About the lecture
Recently, much attention has been devoted to fake news. However, in its 2018 report on fake news, the term has been judged as too vague to be especially useful by the United Kingdom’s House of Commons Digital, Culture, Media and Sport Committee (see pdf). On a structural view, one may add that the concept of “fake news” does not extend far enough into an institutional account of the current informational environment... a term that is more useful, is 'flak'.
This presentation is part-and-parcel to the first book-length treatment of flak (scheduled for publication in 2020) that develops the concept beyond its origins in Edward Herman & Noam Chomsky’s 1988 “Propaganda Model” (Manufacturing Consent). In the brutal concision of two words, flak can be characterized as “political harassment”. In the case of flak-in-discourse, flak may assume the form of political attacks made in bad faith that harm reputations and are indifferent (or hostile) to empirical fact. Flak-in-action is not wholly distinct from flak-in-discourse but extends to actions such as lawsuits or attempts to sanction an institution or person’s professional standing and functioning. In each case, flak is distinct from the discourses and procedures around scandal that, as John B. Thompson observes, pivot on ascertaining the truth (Political Scandal). By contrast, flak generates noise and ruins reputations by weaponizing (dis)information in a context of political conflict without a concomitant concern with divining truth; accusation collapses into conviction and the truth is left to play “catch up”.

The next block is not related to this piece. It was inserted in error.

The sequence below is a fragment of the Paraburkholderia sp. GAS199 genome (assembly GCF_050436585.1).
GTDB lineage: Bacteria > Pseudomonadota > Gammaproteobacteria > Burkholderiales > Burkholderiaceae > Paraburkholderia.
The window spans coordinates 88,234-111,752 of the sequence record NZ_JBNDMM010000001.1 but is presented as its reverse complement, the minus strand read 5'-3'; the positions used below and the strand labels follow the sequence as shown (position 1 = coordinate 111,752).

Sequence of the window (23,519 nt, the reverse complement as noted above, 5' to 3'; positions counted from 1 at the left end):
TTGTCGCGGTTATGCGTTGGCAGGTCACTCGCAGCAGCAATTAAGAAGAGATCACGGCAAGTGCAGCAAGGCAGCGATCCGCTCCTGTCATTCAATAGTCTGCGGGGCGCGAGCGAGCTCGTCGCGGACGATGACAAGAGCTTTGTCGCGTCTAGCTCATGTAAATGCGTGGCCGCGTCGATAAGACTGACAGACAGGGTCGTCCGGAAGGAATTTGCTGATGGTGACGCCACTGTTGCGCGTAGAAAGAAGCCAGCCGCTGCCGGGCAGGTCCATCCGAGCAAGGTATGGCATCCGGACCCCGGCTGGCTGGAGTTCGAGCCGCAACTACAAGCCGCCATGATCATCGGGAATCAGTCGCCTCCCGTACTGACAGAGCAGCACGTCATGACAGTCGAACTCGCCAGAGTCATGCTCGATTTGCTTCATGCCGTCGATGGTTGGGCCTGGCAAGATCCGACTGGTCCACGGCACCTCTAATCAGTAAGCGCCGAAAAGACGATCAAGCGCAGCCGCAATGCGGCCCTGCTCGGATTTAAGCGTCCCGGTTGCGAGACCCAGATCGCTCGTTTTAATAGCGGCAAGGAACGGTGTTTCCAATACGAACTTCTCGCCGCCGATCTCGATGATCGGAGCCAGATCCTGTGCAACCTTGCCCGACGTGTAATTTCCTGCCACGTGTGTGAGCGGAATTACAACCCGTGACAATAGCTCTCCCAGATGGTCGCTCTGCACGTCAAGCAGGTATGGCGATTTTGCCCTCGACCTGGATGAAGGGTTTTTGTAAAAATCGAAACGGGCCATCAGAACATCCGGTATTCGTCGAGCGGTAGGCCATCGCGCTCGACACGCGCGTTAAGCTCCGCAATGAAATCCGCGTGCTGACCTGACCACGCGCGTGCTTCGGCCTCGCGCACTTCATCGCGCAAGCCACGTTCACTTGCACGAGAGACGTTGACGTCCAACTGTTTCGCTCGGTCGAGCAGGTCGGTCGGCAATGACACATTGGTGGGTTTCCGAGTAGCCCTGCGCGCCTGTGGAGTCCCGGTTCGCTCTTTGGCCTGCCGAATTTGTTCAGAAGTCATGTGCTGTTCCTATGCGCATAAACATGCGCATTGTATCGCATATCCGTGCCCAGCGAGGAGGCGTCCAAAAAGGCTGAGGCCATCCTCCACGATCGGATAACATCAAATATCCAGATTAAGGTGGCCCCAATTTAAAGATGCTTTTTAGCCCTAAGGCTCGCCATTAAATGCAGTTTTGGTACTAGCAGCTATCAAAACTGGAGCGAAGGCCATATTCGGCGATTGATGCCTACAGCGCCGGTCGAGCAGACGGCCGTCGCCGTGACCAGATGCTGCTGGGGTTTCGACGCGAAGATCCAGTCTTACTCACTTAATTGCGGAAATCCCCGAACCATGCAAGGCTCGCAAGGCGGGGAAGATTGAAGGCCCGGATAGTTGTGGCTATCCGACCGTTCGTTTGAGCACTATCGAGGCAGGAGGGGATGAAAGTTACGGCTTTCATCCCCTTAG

The presentation takes a structuralist approach to flak by examining organizations that have been established and funded for the purpose of generating a steady stream of flak for further dissemination. I will examine case studies from flak factories that pose as journalistic (Project Veritas) or ostensible “think tank” environments (Heritage Foundation); organizations that are dedicated, by design, to assaying to bring flak discourses into the mainstream of political discourse.
About the speaker
Brian Michael Goss (Ph.D., University of Illinois, 2000) is appointed as Professor in the Department of Communication at Saint Louis University’s Madrid, Spain campus. His teaching and research revolve around mass media and has implicated texts and the structuring structures of contexts vis-à-vis journalism, film, television, cartoons, popular magazines and blogs. Along with publishing approximately three dozen journal articles and book chapters, he is the author of three books: Global Auteurs: Politics in the Films of Almodóvar, von Trier and Winterbottom (2009), Rebooting the Herman and Chomsky Propaganda Model in the Twenty-First Century (2013) and The Rise of Weaponized Flak in the New Media Era: Beyond the Propaganda Model (forthcoming in 2020). He is also the co-editor of Identity: Beyond Tradition and McWorld Neoliberalism (2013, with Christopher Chávez) and Talking Back to Globalization (2016, with Mary Rachel Gould and Joan Pedro-Carañana).
Time: Wednesday 10 April 2019 at 12am
Place: Lokaal M.102 (Stadscampus, Gebouw M, St-Jacobsstraat 2, 2000 Antwerpen) route/map
Participation is free, but online registration is mandatory